|s||Indicates the request was proxied from a shield edge server.|
|sr||Indicates the request was expired and the edge server did a conditional (If-Modified-Since) request to the shield. The cached asset was updated with new expiration time only and file is served from cache|
|sc||Indicates the request was for a no-cache/no-store asset and the edge pass thru the request header to the origin. This may not be a conditional (If-Modified-Since) request if the asset is a no-store asset.|
|x||Indicates the request was expired but served from cache.|
|sl||Indicates the request was served by Serverless Scripting.|
|wx||Indicates the request was scanned by the WAF, this will only happen on requests that proxy to the origin when WAF is enabled.|
Indicates the SSL Handsake is done on the box and the session was reused from a previously cached one.
|shn||Indicates the SSL Handsake is done on the box and the session is a new session.|
|t||Indicates the request was handed off through our load balancer to an edge server.|
Finding the X-HW Header
You can view the response headers in Chrome (Windows), Firefox (Windows), and curl (Linux and OS X/MacOS) by using the following guides.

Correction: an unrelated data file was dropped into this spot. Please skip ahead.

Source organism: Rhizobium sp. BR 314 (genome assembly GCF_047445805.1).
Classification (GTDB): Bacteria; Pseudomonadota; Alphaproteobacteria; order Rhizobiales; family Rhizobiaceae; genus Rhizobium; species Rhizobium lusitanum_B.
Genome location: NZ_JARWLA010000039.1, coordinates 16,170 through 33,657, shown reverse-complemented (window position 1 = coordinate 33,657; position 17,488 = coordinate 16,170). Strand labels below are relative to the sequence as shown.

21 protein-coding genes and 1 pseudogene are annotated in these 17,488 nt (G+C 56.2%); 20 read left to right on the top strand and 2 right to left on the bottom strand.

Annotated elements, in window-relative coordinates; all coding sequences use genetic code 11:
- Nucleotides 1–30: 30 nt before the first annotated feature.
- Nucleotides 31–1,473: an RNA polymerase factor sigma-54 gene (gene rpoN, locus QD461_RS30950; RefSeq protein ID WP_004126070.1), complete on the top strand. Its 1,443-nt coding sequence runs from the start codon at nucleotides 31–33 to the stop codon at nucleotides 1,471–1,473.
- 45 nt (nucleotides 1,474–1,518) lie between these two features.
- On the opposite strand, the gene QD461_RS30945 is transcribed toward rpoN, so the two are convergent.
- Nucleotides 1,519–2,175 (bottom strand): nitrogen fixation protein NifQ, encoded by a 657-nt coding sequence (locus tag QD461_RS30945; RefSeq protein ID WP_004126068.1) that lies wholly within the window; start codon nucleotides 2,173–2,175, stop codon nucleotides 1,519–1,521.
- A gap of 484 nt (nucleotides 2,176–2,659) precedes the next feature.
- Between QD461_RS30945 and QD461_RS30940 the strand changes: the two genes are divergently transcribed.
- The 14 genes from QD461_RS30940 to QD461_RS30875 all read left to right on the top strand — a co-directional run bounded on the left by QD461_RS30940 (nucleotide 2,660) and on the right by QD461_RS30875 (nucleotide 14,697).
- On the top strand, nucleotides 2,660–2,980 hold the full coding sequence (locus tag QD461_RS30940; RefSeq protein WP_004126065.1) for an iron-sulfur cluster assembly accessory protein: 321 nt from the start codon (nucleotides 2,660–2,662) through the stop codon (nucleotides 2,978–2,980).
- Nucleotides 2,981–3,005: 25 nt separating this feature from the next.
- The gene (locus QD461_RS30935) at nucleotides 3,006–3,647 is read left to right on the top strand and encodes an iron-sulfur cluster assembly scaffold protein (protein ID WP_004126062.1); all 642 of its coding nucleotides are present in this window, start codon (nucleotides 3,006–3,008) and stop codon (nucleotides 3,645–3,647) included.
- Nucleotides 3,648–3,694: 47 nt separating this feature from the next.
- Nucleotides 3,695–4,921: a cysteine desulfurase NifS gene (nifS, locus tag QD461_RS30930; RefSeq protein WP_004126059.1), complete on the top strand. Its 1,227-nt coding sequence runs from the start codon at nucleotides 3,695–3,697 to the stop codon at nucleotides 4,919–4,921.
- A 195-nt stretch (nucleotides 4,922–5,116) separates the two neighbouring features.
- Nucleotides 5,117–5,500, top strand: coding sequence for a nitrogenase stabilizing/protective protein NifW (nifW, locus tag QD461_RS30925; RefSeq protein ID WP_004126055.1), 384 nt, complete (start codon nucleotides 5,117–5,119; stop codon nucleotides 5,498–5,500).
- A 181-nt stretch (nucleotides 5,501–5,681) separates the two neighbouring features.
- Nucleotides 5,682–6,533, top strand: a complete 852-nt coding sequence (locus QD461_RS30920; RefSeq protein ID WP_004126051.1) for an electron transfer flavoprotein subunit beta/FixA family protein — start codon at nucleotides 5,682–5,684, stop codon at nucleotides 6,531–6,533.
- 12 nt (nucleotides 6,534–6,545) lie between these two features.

- Open the Inspector/Press F12
- Go to the Network tab
- Optional: at the bottom of the Network tab, there's an icon that's a solid black circle. When you hover over it, the tooltip is "Preserve Log upon Navigation" If you click that button, it turns red ("recording") and then it won't clear the history when you navigate between pages so you get a full trace
- Select the URL of the item you want to inspect. Find Response Headers
If you do not see anything in the URL section, try refreshing the page
- Press F12
- Go to the Net tab
- Select the URL of the item you want to inspect. Find Response Headers.
If you do not see anything in the URL section, try refreshing the page
1. Open Terminal
2. Type: curl -I www.website.com/path/to/file
Cache Hit Ratio
You can view your cache hit ratio by selecting a site and then browsing to Sites > Analytics > CDN > scroll down to Cache Hit Ratio.
Caching statistics are highly variable between websites, entirely dependent on the amount and type of content being served. We suggest obtaining a baseline cache hit ratio and compare scores relative to that to determine changes in performance. The baseline miss ratio should be drawn over a long enough period of time to include expected traffic levels and numerous cycles of purges. Usually, this is at least a week.
Determine a baseline for your website, this should reflect the Transfer Hit Ratio and Request Hit Ratio of your site in healthy condition. For most sites an 80% to 90% Cache Hit Ratio is excellent. Divergence from the baseline could indicate an issue with the CDN or your server.
- Transfer Speed - Total amount of bandwidth per second, cache and uncached, that passes through the CDN
- Request rate - Number of requests per second, cache and uncached, that pass through the CDN
If you have any additional questions, please email us at email@example.com.